Geospatial Predictive Modelling of the Neolithic Archaeological Sites of Magnesia in Greece

International Journal of Digital EarthInternational Journal of Digital Earth, Volume 4, Issue 5, 2011, pages 421-433

Konstantinos G. Perakis and Athanasios K. Moysiadis

“Sources of heterogeneous geospatial data such as the elevation, the slope, the aspect, the water network and the current settlements related to the known Neolithic archaeological sites of Magnesia, are used in an attempt to confirm the existence and allow for the prediction of other archaeological sites using predictive modelling theory. Predictive modelling allows the update of the problem solving strategy as soon as new data layers are available. The Dempster–Shafer Theory also commonly referred to as evidential reasoning (ER) is used to compose probability maps of areas of archaeological interest from physiographical and historical data. The advantage of this theory is that the ignorance is quantified and used to compose the probability maps named as belief, plausibility and belief interval for the archaeological sites. The final digital probability maps show that the Neolithic archaeological sites can be detected in the prefecture of Magnesia. This research study forms a methodological tool for the prediction of new archaeological sites in other areas of archaeological interest according to the physiographical and historical characteristics of the archaeological period being examined. It also contributes to the digital earth modelling and archaeological site protection, one of the most critical and challenging global initiatives.”

An Assessment View to Evaluate whether Spatial Data Infrastructures Meet their Goals

Computers, Environment and Urban SystemsComputers, Environment and Urban Systems, Volume 35, Issue 3, May 2011, Pages 217-229

Łukasz Grus, Watse Castelein, Joep Crompvoets, Theo Overduin, Bastiaan van Loenen, Annemarie van Groenestijn, Abbas Rajabifard, and Arnold K. Bregt

“Research highlights:

  • As a result of the research, a SDI goal-oriented assessment view has been proposed.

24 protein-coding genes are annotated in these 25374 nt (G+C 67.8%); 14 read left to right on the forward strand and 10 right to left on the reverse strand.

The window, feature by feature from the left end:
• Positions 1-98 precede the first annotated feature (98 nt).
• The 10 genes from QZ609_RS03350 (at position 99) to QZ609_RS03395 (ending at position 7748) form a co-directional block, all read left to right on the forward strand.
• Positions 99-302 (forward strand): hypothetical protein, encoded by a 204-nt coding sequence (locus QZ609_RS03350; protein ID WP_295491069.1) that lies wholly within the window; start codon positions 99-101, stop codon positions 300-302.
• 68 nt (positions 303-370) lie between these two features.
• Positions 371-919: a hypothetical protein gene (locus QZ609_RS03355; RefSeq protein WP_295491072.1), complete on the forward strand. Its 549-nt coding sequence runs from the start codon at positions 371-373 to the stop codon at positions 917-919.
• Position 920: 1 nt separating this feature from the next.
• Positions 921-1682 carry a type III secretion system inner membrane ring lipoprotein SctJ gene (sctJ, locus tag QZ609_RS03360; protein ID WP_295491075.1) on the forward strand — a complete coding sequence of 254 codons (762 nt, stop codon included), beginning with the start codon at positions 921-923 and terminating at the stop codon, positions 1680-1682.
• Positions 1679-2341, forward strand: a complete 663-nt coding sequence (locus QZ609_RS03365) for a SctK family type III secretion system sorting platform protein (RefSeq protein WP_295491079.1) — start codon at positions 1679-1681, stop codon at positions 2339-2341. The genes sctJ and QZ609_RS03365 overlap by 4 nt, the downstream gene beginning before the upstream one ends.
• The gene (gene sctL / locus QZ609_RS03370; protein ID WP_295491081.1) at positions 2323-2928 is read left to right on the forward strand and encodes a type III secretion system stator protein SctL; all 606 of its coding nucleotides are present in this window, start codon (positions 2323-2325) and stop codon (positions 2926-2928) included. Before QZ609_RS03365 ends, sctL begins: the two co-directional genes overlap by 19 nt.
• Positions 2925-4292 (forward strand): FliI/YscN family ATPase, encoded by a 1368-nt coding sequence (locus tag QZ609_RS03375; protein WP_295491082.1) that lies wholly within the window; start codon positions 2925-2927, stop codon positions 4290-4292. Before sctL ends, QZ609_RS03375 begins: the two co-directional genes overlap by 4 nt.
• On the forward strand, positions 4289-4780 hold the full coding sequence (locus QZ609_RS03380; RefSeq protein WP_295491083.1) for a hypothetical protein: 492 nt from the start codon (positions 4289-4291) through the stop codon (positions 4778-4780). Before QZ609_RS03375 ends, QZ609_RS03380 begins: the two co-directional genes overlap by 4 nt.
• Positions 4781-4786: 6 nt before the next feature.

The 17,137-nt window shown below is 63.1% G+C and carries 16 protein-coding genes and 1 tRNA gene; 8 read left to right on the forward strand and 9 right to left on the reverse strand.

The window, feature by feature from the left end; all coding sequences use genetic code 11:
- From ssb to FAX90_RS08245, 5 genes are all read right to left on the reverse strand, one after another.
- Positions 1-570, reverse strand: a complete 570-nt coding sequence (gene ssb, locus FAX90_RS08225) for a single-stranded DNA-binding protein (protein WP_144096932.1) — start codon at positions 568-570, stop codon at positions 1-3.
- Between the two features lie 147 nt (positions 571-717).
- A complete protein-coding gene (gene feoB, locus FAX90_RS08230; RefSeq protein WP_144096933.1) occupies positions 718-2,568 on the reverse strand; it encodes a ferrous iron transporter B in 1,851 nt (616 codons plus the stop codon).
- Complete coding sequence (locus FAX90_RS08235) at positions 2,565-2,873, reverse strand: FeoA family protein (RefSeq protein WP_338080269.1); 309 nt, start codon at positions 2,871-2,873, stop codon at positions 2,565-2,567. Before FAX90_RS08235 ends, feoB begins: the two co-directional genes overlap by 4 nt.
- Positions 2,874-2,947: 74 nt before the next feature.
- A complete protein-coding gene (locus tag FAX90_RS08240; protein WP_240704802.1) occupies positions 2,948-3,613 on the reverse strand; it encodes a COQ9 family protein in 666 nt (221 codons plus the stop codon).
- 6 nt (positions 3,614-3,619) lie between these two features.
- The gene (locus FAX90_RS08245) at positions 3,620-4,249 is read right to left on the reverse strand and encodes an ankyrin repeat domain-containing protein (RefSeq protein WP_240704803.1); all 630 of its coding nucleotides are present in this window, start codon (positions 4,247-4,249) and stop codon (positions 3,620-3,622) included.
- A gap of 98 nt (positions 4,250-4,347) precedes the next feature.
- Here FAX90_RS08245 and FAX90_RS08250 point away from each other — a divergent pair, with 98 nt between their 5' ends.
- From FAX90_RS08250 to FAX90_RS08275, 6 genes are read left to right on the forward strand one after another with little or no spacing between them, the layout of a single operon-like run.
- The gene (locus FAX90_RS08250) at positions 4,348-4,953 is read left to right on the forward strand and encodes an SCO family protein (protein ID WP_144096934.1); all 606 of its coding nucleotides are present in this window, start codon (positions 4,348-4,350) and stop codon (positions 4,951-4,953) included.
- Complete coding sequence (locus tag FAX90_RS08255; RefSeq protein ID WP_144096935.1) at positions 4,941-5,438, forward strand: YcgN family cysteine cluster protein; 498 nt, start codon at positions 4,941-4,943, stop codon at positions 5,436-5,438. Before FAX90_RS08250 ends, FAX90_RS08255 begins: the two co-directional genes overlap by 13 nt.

• The practical applicability of the proposed assessment view has been demonstrated by its implementation in the Dutch SDI case.
  • The presented goal-oriented SDI assessment approach offers a specific and rational assessment which helps to evaluate SDIs for accountability purposes.
  • The design of the assessment view is generic, so it can be used to measure the extent of goals realization of any infrastructures with clearly defined and agreeable goals and where all of the stakeholders can be identified and approached.

“The motives for constructing Spatial Data Infrastructures (SDIs) are often based on their anticipated benefits for society, economy, and environment. According to those widely articulated but rarely proven benefits, SDI coordinators have been defining more specific objectives to be achieved by their SDIs. However, there is a limited number of assessment approaches that are able to demonstrate whether SDIs indeed realize the intended goals. In this article we develop, apply and evaluate an assessment view for evaluating the extent to which SDIs realize their goals. The assessment view has been developed stepwise using the Multi-view SDI assessment framework as a guideline. The application of the proposed view in the Dutch SDI demonstrates its potential. In addition, the evaluation of the proposed view by the potential users confirms to a certain extent its usability. The results also show that the ease of determining assessment indicators depends on the precision with which the SDI goals are formulated.”

Geography of Twitter Networks

Social NetworksSocial Networks, Available online 25 August 2011

Yuri Takhteyev, Anatoliy Gruzd, and Barry Wellman


  • We examine the influence of distance and related variables on Twitter ties.
  • A substantial share of ties (39%) lies within the same metropolitan region.
  • For non-local ties distance, borders, and language differences affect Twitter ties.
  • The number of airline flights between the parties is the best predictor of ties.